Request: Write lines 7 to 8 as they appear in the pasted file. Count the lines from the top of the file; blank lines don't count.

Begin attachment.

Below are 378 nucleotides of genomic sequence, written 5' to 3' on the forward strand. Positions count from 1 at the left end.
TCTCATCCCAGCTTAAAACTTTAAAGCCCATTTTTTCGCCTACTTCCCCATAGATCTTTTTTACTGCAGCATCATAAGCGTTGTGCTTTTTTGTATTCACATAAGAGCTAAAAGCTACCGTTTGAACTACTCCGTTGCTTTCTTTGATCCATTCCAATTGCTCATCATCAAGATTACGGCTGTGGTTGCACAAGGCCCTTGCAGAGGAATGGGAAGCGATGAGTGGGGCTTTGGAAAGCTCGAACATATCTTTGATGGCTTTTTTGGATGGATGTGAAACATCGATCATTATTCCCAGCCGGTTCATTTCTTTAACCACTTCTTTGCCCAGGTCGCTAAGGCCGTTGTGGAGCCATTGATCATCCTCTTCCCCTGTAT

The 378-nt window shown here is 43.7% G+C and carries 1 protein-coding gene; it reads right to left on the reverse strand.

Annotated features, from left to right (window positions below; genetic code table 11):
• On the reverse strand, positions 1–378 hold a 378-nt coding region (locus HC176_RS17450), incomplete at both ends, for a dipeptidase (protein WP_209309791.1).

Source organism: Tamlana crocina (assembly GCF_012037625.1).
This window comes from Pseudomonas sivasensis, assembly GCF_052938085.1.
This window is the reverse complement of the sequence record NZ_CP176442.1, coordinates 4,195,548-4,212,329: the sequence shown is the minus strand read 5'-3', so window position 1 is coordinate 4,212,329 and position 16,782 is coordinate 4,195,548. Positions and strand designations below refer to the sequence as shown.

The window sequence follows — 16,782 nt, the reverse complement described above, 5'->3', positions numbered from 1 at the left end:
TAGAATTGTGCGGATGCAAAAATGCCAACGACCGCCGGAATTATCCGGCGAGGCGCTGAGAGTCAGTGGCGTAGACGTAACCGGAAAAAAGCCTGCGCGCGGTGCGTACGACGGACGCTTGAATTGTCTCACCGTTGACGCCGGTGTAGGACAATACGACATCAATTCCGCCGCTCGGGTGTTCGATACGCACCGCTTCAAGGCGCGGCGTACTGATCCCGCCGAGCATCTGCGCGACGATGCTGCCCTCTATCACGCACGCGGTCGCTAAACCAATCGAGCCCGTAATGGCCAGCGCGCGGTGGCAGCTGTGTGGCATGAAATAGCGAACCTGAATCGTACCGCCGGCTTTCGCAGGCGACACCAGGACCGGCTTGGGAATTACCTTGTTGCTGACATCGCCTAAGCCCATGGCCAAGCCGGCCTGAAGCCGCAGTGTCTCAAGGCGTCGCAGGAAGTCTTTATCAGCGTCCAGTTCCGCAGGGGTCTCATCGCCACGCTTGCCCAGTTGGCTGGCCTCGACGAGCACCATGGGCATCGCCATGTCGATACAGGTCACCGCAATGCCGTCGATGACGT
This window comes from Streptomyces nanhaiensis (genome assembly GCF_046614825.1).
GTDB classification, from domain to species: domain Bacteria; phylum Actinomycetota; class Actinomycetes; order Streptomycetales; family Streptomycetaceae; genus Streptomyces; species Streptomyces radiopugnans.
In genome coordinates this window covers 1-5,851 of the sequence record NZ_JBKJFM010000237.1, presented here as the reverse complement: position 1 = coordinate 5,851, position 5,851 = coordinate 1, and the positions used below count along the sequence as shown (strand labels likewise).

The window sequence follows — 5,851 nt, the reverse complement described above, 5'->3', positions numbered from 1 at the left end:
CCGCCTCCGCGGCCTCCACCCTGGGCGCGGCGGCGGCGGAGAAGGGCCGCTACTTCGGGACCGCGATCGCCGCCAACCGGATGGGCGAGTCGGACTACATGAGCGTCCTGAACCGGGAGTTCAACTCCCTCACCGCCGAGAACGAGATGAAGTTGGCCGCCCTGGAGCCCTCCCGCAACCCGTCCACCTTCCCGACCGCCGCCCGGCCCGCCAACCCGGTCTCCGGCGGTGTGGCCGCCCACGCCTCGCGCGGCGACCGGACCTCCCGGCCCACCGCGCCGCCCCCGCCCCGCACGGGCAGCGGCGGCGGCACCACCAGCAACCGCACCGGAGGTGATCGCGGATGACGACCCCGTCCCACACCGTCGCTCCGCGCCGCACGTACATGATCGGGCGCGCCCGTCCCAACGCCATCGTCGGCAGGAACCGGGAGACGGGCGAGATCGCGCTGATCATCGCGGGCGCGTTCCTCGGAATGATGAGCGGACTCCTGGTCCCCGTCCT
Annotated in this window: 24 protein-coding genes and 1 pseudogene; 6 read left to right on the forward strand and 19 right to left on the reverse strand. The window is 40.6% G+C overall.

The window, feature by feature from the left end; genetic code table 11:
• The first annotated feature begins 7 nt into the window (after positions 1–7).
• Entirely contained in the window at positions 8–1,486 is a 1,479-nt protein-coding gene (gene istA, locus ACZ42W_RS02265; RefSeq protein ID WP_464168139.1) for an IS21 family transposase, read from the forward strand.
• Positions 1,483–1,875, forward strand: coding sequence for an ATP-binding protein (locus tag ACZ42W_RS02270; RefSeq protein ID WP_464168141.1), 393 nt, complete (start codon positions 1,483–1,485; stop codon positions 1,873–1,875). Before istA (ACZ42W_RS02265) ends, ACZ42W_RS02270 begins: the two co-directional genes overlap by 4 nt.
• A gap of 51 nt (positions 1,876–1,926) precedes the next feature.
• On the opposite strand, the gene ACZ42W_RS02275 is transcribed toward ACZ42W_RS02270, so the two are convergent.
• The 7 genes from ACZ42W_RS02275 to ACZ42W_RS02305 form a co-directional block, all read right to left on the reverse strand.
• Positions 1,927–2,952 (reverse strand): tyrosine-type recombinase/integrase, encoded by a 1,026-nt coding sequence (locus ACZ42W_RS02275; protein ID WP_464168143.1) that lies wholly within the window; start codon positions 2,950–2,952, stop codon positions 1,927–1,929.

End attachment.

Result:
This window comes from Pseudomonas sivasensis, assembly GCF_052938085.1.
This window is the reverse complement of the sequence record NZ_CP176442.1, coordinates 4,195,548-4,212,329: the sequence shown is the minus strand read 5'-3', so window position 1 is coordinate 4,212,329 and position 16,782 is coordinate 4,195,548. Positions and strand designations below refer to the sequence as shown.